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How to Handle Scandal: Anthony Weiner

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What we know:  Democratic Congressman Anthony Weiner became the center of scandal when he admitted to sending racy pictures of himself to multiple women using Twitter. Weiner made the admission after the pictures first became public. At first, it was unclear whether the representative from New York was actually depicted in the photos, but when pressed, Weiner eventually admitted that he had sent pictures to six women using the social media service.

Sometimes events in the news – no matter how distasteful  – find their way into the classroom. This may happen due to student curiosity or lack of understanding, or because a scandalous event has far-reaching impact. When this happens, it's important to decide what you can and cannot say as an educator.

Individual schools and districts may have policies guiding teacher responses to sensitive issues, and we urge you to consult with an administrator before addressing these topics. At the very least, however, we'd like to help you fully understand the story. How to Handle Scandal features will appear when the news dictates and will be updated as details change.

In the initial pictures that were made public, Weiner was clearly being suggestive by posing in his underwear, but he was technically clothed. In a picture that became public after Weiner's admission, the subject – believed to be Rep. Weiner – appears naked. That picture has not been officially released, but it has been published on the Internet after conservative blogger Andrew Breitbart showed the picture to the hosts of Sirius XM radio'sOpie & Anthony Show. Breitbart, it should be noted, specifically declined to make the picture public, but a video of the picture was taken by the in-studio cameras, and a picture taken from that video has been released by the radio hosts.

The New York Times reported that Huma Abedin, Weiner's wife, is pregnant with the couple's first child. Abedin, a close aide to Secretary of State Hillary Clinton, has not spoken publicly on the scandal, but Rep, Weiner's representatives said that the two do not intend to split. Rep. Weiner and his wife have social ties to the Clintons, and former President Bill Clinton officiated at their wedding.

Weiner held a press conference addressing the issue, where he admitted sending the original pictures. In regards to the naked photo, he released the following statement through a spokesperson.

"Rep. Weiner...took responsibility for his actions; he has sent explicit photos. He has never met any of these women or had physical contact with them."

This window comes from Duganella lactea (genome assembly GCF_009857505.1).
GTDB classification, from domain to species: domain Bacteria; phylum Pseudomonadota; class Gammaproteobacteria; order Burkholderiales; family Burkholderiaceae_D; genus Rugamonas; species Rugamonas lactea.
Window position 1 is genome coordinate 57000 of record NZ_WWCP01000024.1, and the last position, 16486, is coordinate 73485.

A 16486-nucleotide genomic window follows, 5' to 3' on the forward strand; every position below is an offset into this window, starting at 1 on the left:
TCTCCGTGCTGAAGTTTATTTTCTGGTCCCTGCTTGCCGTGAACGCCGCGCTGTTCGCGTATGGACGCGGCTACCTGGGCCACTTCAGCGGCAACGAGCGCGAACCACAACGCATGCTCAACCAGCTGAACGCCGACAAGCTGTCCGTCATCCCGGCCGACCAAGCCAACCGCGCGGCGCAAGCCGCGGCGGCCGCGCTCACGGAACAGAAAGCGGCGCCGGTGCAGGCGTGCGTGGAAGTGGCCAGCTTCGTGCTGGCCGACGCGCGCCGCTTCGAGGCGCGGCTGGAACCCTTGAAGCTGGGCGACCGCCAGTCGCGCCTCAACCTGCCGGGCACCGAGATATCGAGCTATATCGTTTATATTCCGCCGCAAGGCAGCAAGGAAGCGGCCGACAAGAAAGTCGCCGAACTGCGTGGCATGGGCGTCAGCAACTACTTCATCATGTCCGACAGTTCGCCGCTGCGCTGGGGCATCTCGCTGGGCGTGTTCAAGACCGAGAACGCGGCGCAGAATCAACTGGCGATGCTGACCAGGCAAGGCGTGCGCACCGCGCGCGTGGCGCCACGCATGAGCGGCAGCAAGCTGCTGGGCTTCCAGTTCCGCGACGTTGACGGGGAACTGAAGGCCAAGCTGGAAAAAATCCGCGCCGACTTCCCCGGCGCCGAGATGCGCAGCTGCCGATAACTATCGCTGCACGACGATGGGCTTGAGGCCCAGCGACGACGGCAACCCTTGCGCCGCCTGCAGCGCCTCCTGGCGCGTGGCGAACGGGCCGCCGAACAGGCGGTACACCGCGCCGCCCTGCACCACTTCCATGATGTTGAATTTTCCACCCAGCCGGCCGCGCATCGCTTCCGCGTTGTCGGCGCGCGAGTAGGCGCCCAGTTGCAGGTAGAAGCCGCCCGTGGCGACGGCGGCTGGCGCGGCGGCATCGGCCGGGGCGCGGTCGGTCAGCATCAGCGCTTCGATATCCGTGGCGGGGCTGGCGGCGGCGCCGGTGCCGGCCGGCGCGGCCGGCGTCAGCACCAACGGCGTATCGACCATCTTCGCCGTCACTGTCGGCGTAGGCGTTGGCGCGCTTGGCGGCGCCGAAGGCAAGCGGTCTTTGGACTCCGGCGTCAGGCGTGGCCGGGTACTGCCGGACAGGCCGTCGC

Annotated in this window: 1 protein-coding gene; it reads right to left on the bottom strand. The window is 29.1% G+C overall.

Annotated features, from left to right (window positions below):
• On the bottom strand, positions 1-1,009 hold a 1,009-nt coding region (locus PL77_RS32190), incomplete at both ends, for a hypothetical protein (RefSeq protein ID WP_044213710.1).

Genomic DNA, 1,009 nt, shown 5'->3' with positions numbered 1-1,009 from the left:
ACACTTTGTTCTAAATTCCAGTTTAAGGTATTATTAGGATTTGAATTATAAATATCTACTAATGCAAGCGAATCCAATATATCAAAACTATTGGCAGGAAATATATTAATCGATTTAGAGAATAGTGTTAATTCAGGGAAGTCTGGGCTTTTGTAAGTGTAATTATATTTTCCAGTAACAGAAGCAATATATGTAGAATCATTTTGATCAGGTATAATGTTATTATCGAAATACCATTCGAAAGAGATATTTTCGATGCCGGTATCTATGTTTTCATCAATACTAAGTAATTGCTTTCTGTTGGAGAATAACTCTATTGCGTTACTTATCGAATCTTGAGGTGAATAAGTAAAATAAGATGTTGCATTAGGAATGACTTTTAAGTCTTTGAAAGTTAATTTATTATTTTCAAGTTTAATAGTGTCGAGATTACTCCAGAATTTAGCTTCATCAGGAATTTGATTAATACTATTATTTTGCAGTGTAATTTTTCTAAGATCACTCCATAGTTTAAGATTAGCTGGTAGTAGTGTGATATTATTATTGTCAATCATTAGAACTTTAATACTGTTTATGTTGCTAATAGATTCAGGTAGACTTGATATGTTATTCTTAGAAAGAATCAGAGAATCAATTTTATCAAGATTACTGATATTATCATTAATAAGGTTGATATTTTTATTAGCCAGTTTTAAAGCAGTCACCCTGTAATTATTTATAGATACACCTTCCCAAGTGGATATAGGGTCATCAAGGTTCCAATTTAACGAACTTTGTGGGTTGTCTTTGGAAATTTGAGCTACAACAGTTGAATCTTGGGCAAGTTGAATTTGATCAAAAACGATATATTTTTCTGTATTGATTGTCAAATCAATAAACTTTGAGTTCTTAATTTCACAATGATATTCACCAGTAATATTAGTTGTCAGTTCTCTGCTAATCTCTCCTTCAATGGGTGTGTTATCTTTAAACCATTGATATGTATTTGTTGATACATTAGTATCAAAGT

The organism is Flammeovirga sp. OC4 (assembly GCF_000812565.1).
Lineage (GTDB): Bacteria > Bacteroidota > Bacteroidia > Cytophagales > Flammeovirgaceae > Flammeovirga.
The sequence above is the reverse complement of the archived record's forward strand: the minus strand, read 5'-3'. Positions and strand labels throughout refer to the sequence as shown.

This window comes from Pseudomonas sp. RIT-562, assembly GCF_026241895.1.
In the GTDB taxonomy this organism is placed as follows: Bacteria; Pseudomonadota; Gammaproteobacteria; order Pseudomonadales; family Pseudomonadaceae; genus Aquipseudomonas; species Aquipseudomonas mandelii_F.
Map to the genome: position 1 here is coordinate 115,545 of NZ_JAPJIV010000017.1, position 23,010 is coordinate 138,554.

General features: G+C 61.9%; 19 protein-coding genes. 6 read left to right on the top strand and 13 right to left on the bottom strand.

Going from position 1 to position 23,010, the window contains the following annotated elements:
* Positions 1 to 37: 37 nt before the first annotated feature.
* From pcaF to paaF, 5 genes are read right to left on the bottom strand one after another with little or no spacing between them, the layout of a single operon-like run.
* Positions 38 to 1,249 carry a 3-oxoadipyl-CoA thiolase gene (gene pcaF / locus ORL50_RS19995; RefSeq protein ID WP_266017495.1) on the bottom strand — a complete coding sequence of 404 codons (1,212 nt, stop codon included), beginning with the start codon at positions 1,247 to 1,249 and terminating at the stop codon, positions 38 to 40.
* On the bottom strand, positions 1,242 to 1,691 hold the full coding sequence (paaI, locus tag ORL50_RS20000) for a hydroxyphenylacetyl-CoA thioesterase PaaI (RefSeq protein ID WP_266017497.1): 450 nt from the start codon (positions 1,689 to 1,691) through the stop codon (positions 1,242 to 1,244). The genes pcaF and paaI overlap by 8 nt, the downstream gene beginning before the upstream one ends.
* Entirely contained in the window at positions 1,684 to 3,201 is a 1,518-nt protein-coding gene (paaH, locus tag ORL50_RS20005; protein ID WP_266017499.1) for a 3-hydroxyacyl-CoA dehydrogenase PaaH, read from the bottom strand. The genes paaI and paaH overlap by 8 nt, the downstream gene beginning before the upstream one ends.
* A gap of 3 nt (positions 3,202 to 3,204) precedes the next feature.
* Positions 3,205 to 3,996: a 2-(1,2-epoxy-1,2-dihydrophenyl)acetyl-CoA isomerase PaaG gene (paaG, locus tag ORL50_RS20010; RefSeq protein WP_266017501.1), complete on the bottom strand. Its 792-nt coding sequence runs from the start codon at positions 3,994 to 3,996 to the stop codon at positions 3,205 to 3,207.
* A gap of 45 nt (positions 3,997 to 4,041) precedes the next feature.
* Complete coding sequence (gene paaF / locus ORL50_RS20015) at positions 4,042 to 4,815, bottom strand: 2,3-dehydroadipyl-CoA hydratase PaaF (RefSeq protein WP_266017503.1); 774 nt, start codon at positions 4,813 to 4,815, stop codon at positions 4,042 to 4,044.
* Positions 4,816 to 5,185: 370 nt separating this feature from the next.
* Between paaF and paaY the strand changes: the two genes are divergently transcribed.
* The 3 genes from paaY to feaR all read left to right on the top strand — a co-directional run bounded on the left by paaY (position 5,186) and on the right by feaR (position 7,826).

The fallout:  Republicans immediately called for Rep. Weiner to resign from Congress. A growing chorus of Democrats added their voices to the group, calling for him to step down.

On June 12, 2011, Weiner's representatives released a statement that he had entered an undisclosed treatment facility. They did not provide information on the reason for the congressman's treatment.

Although Weiner initially said he would not resign, growing pressure forced him to do so, 10 days after admitting that he lied about sending the text messages and photos. NBC News confirmed on June 16, 2011 that Weiner called Democratic Leader Nancy Pelosi and Democratic Congressional Campaign Committee Chair Rep. Steve Israel to inform them he had decided to resign.

Weiner later entered the 2013 New York City mayoral race, but as the election approached, he  lagged behind other candidates. This same year, he admitted to exchanging additional explicit online messages with a woman, who has said the messages were sent after his resignation.


Potential issues to discuss in class:

  • Did Weiner make the right decision to resign?
  • Should he have faced censure?
  • What personal rules about use of social media tools could have prevented this scandal? See Lesson Plan Booster: Think Before You Hit "Send"
  • What do we make of the fact that Weiner did not seem to immediately accept responsibility for his behavior? (At the initial press conference, he seemed to dodge the question of whether it was actually he who appeared in the photos.) How might he have acted more "honorably" at that time?
  • Do you think Weiner was right to run for New York City mayor? Would you have voted for him?


Article by Daniel B. Kline, EducationWorld Contributing Editor
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